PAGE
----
Of course I understand where the professor is coming from. He’s probably seen students, still learning how to effectively manage their time, who traipse into the lab for an hour and then disappear. (In grad school, a professor in my department once interrupted a group conversation to turn to an often-absent third-year student in his lab, shake his hand, and say, “Hi. I’m your thesis adviser.”) But just because some trainees get derailed, that doesn’t mean advisers hold authority over Homemade Pasta Night.
After the Q&A, I was inundated with vicarious apologies from students and faculty members who called the professor’s reaction excessive and assured me that he did not represent their university—he was visiting from Texas. And there’s one more thing that several students, independently, said to me that day: “This guy clearly hasn’t met my adviser.”
It’s a beautiful world in which advisers and advisees can chat openly. Principal investigators (PIs) should be able to hold honest conversations about their expectations, and their students should be able to go home for dinner without worrying whether they’ll be suspected of indolence. However, because advisers and advisees are human beings, it’s not always so simple. And when honesty fails—when your PI calls your hobby an embarrassment to the department, for instance, or emails you to request data at midnight, or raises an eyebrow because you didn’t work on Saturday—what’s a student to do?
Coincidentally, around the same time I was responding to accusations of lying to my wife, the Times Higher Education tweeted, “Academics, professional staff: How many hours do you work each weekend? Tell us via our major work-life survey.”
“Silly question,” one associate professor replied. “For real academics work=life.” Thus began a Twitter battle between a few #realacademics commiserating over their long hours of admirable dedication and a lot of people who prioritize work-life balance and resent being told that doing so means they’re not #realacademics. The hashtag soon morphed into satire, as Twitter users bragged how #realacademics sleep under their desks, drink their own sweat, and somehow find a way to work 26 hours a day. It’s the classic debate heard at universities around the world: “I work more than you do” versus “The fact that you work more than I do propagates unrealistic standards for how much I’m expected to work.”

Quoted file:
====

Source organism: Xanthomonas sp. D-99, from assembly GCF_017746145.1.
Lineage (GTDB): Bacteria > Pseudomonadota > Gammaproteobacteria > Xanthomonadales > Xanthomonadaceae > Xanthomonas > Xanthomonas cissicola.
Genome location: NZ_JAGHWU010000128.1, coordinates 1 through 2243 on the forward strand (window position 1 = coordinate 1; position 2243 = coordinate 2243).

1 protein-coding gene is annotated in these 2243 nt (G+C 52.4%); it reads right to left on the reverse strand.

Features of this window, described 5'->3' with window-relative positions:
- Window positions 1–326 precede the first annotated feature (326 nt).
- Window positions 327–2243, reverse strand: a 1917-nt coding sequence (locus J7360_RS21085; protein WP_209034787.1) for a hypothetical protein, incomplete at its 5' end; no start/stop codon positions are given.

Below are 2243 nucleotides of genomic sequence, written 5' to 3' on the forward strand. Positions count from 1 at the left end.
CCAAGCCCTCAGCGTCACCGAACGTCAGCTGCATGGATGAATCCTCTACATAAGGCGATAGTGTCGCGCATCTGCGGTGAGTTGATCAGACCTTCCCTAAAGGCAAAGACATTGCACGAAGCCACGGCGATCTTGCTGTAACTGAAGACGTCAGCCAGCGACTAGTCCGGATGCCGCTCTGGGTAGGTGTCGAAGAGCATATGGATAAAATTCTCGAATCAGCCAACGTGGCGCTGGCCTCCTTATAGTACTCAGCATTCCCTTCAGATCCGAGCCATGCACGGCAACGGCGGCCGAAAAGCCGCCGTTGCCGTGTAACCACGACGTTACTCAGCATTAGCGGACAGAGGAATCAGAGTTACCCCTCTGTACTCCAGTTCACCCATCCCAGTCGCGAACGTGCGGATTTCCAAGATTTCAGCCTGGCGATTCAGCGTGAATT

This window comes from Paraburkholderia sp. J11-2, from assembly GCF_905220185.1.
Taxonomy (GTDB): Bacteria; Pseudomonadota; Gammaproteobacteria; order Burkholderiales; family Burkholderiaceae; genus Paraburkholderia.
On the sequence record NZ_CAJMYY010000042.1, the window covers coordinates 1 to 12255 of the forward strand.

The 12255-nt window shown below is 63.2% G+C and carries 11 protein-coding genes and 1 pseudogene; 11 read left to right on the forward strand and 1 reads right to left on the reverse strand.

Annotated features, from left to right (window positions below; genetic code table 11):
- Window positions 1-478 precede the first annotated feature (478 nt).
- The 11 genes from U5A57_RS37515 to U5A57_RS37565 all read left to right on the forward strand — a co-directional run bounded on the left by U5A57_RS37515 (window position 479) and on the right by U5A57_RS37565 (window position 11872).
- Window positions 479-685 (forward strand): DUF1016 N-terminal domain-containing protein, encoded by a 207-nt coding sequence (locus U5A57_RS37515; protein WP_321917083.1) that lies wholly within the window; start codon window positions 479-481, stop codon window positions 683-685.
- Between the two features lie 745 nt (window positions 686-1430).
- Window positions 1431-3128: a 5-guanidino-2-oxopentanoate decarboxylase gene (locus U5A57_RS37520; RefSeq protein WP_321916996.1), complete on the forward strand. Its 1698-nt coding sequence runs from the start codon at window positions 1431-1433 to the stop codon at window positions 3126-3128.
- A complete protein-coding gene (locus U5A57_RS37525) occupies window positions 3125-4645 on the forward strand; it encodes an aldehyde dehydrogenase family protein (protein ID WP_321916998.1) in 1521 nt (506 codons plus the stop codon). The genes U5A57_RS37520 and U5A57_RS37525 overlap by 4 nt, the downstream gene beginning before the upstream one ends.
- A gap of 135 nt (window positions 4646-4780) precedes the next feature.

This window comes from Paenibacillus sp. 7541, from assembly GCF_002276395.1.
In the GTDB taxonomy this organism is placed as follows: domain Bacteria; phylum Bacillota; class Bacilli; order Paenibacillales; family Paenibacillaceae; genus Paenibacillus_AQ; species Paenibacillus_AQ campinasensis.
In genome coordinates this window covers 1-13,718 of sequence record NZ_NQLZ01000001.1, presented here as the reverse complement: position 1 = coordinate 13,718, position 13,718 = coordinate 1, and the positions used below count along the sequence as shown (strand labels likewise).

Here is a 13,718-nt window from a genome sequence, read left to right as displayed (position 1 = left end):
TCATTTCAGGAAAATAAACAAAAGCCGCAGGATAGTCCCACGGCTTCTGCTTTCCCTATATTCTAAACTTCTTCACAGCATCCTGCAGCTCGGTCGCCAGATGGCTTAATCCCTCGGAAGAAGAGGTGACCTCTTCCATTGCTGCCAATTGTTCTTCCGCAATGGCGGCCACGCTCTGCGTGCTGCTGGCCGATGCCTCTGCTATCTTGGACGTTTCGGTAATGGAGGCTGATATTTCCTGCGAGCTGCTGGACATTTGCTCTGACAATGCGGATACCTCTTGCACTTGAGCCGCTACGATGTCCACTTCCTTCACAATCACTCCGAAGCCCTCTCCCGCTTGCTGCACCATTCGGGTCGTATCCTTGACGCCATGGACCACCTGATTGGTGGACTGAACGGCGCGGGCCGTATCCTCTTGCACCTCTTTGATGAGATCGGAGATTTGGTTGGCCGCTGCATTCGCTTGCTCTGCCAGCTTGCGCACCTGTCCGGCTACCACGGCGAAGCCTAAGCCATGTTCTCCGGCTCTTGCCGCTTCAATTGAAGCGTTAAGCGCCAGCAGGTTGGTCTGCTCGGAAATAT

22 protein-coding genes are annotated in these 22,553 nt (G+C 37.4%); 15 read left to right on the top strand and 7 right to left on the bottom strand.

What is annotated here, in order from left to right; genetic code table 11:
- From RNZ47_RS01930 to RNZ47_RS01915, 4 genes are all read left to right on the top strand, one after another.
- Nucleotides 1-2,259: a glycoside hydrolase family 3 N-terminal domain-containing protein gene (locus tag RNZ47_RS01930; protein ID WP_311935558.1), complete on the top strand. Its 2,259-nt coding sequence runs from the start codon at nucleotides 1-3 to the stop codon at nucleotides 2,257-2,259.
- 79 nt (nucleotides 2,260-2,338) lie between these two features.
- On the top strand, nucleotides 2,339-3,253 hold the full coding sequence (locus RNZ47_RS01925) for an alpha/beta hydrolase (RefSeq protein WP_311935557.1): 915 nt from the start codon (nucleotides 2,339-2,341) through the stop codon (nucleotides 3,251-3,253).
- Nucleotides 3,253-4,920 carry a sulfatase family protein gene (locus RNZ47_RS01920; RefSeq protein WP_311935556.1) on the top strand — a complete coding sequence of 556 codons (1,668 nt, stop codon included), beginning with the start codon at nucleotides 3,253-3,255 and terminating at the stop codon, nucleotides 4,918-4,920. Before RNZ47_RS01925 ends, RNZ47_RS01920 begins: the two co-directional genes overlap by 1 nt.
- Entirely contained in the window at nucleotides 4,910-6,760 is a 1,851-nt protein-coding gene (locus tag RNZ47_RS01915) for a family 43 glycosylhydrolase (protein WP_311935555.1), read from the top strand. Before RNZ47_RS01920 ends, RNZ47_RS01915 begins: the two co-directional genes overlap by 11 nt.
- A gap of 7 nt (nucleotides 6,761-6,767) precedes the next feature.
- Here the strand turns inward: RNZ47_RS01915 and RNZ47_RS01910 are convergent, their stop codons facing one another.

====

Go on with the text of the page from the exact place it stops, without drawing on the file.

Both of these incidents remind me of one more lesson I learned from grad school, which I didn’t realize until much later in my career: There is no single right way to be a scientist.
In a 1987 Atlantic Monthly article (later a book), writer Paul Hoffman profiled the eminent mathematician Paul Erdős, who slept 5 hours a night and spent his waking 19 hours thinking about math. In the same article, Hoffman described Erdős’s colleague and frequent collaborator, Ronald Graham, who excelled at juggling, trampolining, bowling, and boomeranging. He was also learning piano and Chinese. Erdős, who died in 1996, was a lifelong bachelor; Graham is a married father of four.
Erdős believed in working every possible moment; Graham enjoys life outside the lab. Both are incredibly successful mathematicians. And while some scientists are single-minded Erdőses, others are multifaceted Grahams—and that’s okay.
We’re all still #realacademics.